Two ex-NFL football players and a former high school football star were arrested in an undercover operation set up by FBI agents Monday for allegedly cashing dozens of fraudulently obtained tax-refund checks and seeking a loan, totaling hundreds of thousands of dollars.
FBI agents apparently set up a check-cashing store “front” in Miami as a response to the escalating number of reported identity-theft crimes in South Florida and nationwide. The FBI claims the bust was designed to prevent an alleged identify-theft and tax-refund scheme.
The men arrested include: William Joseph who was drafted in the first round by the New York Giants in 2003 and last played with the Oakland Raiders in 2010, Michael Bennet who also was drafted in the first round by the Minnesota Vikings in 2001 and finished his career with the Raiders in 2011 and Louis Gachelin, a Miami Jackson High and Syracuse University defensive lineman who signed as a free agent with the New England Patriots in 2004, but failed to make the final roster.
The former football players, Joseph, 32, of Miramar, Gachelin, 31, of Miramar, and Bennett, 33, of Tampa were granted bonds Tuesday. Arraignments are apparently scheduled for May 15.
The sting operation yielded five other arrests Monday as well.
Joseph, Gachelin and those five defendants were charged with cashing a total of about $500,000
in fraudulently obtained tax-refund checks, forging signatures on the checks and unlawfully using identification documents such as a driver’s license.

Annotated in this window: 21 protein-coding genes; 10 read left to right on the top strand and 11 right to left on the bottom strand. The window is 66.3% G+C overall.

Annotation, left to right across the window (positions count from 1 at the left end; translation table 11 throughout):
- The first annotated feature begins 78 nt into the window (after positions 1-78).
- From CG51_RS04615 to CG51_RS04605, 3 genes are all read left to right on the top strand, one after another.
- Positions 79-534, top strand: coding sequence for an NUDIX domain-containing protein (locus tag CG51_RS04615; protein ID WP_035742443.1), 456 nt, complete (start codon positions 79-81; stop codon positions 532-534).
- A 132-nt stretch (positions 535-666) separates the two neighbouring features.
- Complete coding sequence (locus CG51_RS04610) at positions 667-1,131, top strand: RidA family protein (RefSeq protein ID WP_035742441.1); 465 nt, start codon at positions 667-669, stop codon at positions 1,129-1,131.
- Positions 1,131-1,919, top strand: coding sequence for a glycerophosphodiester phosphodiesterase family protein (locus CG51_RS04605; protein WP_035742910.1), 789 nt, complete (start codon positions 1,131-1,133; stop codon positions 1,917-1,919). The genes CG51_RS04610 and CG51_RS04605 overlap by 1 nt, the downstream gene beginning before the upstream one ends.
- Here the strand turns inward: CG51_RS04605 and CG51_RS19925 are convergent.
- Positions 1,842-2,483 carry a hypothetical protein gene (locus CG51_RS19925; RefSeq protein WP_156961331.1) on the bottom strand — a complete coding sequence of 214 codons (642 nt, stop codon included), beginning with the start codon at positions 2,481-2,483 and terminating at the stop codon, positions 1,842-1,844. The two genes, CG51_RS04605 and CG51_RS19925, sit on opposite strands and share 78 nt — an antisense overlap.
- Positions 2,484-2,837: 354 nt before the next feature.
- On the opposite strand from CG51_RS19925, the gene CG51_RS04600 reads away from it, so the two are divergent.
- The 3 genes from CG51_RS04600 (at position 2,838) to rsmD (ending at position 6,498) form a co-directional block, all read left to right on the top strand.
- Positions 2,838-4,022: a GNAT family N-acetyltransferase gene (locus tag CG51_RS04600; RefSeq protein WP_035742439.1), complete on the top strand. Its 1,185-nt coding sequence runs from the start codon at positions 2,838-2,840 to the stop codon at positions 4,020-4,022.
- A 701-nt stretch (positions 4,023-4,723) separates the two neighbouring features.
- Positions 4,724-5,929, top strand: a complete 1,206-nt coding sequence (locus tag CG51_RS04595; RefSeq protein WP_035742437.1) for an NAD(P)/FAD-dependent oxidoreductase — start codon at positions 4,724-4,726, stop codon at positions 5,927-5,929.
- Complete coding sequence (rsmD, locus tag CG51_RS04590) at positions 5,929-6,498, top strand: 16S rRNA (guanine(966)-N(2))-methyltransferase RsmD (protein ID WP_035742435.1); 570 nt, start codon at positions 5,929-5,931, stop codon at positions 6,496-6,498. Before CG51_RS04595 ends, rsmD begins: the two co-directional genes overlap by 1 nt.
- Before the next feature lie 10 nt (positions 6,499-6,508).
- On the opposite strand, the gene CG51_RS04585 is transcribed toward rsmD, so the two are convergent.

As part of the undercover sting, the FBI apparently charged 35 percent to 45 percent in fees to cash their checks with the bureau’s own funds.
Bennet allegedly tried to obtain a $200,000 loan on April 18 from the check-cashing store front using a UBS financial statement falsely showing that he had $9 million in collateral for the loan. He was charged with wire fraud.
The FBI claims fraudulently obtained tax refunds are costing the government $5 billion or more.
According to the U.S. Government Accountability Office, people filing false tax returns have abused a hole in the IRS electronic filing system.
It appears that the IRS does not actually match tax returns to the W-2 income forms that employers file until several months after the filing season ends on April 15. Employers file returns at the end of February or early March, but the agency apparently does not match them up with employees’ incomes reported on 1040 forms until sometime in June.
According to the GAO, the number of identity theft-related fraud incidents on tax returns reached 248,000 in 2010, which is around five times more than in 2008.
Federal investigations into white collar or financial crimes can arise out of nowhere. In fact, these investigations can intensify quite rapidly, sometimes even before you are ever approached by investigators. It is critical to consult with a criminal defense lawyer if you have any reason to believe that you are under investigation for a financial crime. Often there are signs that can clue you into whether or not an investigation is in progress, including behavior changes in those around you, unusual questions or suspicious activities.
White collar crimes can include:
• Tax Crimes
• Identity Theft
• Antitrust Crimes
Financial crimes require a strong defense, and in order to be effective you must retain a trial attorney prepared to practice in state and federal court. The Florida White Collar Crime Defense Lawyers at Whittel & Melton understand how a strong defense against financial crimes is built. We know how to identify loophole’s in the prosecutor’s case and leverage them to work in your favor.
It is important to realize that when you are charged with a crime, your future depends on early representation. Unfortunately, early mistakes cannot be undone and the prosecution will use any information they can against you.